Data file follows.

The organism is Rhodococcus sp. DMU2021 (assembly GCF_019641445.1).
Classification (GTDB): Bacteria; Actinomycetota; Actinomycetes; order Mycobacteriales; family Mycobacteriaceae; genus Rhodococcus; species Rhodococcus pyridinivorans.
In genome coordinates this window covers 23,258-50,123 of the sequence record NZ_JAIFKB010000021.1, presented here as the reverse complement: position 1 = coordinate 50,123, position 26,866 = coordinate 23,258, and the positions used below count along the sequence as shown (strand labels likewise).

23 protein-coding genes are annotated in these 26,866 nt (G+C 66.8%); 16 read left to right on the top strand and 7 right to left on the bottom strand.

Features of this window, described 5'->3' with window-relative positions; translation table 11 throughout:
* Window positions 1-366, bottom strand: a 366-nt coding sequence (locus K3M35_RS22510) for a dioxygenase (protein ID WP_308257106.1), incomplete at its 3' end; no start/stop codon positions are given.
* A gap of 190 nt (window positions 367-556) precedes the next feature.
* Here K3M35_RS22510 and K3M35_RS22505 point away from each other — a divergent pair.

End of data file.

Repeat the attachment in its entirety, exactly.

The organism is Rhodococcus sp. DMU2021 (assembly GCF_019641445.1).
Classification (GTDB): Bacteria; Actinomycetota; Actinomycetes; order Mycobacteriales; family Mycobacteriaceae; genus Rhodococcus; species Rhodococcus pyridinivorans.
In genome coordinates this window covers 23,258-50,123 of the sequence record NZ_JAIFKB010000021.1, presented here as the reverse complement: position 1 = coordinate 50,123, position 26,866 = coordinate 23,258, and the positions used below count along the sequence as shown (strand labels likewise).

23 protein-coding genes are annotated in these 26,866 nt (G+C 66.8%); 16 read left to right on the top strand and 7 right to left on the bottom strand.

Features of this window, described 5'->3' with window-relative positions; translation table 11 throughout:
* Window positions 1-366, bottom strand: a 366-nt coding sequence (locus K3M35_RS22510) for a dioxygenase (protein ID WP_308257106.1), incomplete at its 3' end; no start/stop codon positions are given.
* A gap of 190 nt (window positions 367-556) precedes the next feature.
* Here K3M35_RS22510 and K3M35_RS22505 point away from each other — a divergent pair.